Inlays and Onlays
Dental inlays and onlays are gold, composite, or porcelain materials used to repair moderately damaged or decayed teeth. Dentists use dental inlays and onlays to restore a tooth that is too damaged to repair with a filling but not damaged enough to need a crown. Dental inlays and onlays save the healthy portion of an injured tooth and provide strength and stability for normal chewing.
Types of dental inlays and onlays
Dental inlays and onlays can be made of the following materials:
- Composites (resins) include powdered glass-like material and acrylics. Composite inlays and onlays are more cosmetically pleasing than metal because they match the tooth’s color.
- Metal, typically gold, but other metals may be used as well. Dentists may use metal inlays or onlays in back teeth, or molars, because of metal’s strength and durability. Today, gold is used less often than in the past because it is less cosmetically pleasing than other types of inlays and onlays.
- Porcelain matches the tooth’s color.
Your dentist may recommend a dental inlay or onlay for conditions including:
- Cracked or chipped teeth that cannot be repaired with a dental filling but do not require more extensive procedures to repair, such as a root canal and/or dental crown.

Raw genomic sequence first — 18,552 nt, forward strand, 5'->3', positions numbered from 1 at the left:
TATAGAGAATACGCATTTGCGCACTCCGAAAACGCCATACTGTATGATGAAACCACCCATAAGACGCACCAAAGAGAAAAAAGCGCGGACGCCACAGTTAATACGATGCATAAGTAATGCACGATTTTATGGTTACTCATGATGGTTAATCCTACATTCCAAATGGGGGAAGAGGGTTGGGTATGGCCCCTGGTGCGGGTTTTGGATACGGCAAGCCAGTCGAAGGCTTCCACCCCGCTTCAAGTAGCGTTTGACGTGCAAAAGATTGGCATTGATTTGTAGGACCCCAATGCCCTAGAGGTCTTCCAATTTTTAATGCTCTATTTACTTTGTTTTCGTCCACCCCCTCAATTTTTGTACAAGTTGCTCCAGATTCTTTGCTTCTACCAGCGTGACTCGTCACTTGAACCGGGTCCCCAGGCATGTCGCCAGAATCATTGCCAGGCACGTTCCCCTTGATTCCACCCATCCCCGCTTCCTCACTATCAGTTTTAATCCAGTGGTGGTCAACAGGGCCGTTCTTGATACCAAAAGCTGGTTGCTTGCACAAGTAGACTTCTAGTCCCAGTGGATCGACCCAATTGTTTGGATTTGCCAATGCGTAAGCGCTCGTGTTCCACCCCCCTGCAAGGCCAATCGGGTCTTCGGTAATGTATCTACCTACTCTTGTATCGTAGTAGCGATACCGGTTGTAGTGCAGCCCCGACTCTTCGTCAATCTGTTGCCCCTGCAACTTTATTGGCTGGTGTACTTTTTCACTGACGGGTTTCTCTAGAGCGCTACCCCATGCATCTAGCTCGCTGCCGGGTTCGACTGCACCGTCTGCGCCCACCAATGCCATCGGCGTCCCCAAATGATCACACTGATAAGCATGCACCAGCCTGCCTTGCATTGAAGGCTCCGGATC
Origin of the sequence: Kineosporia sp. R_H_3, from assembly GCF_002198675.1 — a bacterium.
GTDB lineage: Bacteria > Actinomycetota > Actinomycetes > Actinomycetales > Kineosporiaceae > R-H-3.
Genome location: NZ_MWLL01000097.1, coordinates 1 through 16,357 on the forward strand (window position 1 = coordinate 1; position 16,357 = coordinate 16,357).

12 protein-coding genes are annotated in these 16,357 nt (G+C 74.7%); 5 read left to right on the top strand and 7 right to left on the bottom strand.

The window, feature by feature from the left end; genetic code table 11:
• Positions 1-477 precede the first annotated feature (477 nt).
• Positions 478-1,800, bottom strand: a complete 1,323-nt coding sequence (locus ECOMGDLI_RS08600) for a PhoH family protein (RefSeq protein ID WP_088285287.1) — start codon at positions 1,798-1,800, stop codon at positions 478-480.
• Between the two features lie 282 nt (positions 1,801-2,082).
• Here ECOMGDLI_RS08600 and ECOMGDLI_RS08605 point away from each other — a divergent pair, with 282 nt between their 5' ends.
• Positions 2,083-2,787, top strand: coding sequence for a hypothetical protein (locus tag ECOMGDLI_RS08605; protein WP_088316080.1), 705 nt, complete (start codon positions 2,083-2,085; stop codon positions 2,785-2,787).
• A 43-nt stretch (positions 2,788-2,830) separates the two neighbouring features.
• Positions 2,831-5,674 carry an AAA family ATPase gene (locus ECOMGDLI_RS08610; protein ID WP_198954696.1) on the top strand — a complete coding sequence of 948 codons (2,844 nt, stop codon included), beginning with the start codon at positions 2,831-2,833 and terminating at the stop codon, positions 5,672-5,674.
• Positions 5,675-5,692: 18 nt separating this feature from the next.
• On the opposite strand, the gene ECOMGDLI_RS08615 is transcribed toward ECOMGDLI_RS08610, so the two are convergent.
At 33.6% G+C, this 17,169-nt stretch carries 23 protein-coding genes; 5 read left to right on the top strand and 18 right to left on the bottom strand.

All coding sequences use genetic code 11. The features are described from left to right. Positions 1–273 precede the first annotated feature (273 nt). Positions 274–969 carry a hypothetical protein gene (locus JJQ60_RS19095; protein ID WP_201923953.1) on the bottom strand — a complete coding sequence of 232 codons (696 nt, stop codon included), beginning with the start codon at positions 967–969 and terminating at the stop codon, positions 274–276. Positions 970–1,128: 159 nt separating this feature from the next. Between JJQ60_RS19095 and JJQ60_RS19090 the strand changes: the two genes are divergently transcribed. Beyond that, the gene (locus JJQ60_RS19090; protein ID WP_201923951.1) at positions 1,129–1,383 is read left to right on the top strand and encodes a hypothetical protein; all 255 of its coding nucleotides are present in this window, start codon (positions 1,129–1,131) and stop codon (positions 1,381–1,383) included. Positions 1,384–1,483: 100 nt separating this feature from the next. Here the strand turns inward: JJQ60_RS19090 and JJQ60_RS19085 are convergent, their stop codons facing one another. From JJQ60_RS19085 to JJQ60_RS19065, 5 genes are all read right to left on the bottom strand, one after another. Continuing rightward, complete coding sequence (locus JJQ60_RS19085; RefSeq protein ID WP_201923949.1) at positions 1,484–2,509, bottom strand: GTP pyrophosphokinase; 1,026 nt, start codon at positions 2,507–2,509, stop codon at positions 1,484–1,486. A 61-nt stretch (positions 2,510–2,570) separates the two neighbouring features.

- Tooth decay (cavities, dental caries) that occurs when bacteria in your mouth produce an acid that damages the teeth. Dentists can often repair minor to moderate decay with a dental filing. Moderate to severe or deep decay may require a dental inlay or onlay or crown to save the function of the tooth.
What Advantages Do Inlays And Onlays Offer?
They offer several good benefits:
They’re made of dental porcelain rather than metal. This means they match your natural tooth color and cannot be distinguished as fillings. They look like part of the tooth.
They are bonded to the tooth. In other words, they are structurally united with the tooth by means of a light-cured dental cement. This again makes them part of the tooth, not a separate entity packed into the tooth, like the old metal fillings.
Being bonded to the tooth, they strengthen it. They apply an inward force, pulling on the tooth’s periphery, holding the tooth together. In contrast, metal fillings apply an outward force, pushing against the tooth’s periphery, and thus weakening the tooth.
They are hard and durable. With good daily care, they will prolong the tooth’s life indefinitely.
Are There Any Disadvantages To Inlays And Onlays?
No, unless you feel that two visits instead of just one is a disadvantage. They are what is known as indirect fillings, meaning that the doctor does not apply the porcelain directly to your teeth as he does with white composite, or as other dentists do with metal amalgam. Instead, he has them made to his specifications at a lab. The lab takes a week or two to get the finished inlay or onlay back to the doctor, so you need to come in for a second visit. He’ll then seat the inlay or onlay and permanently bond it to the tooth.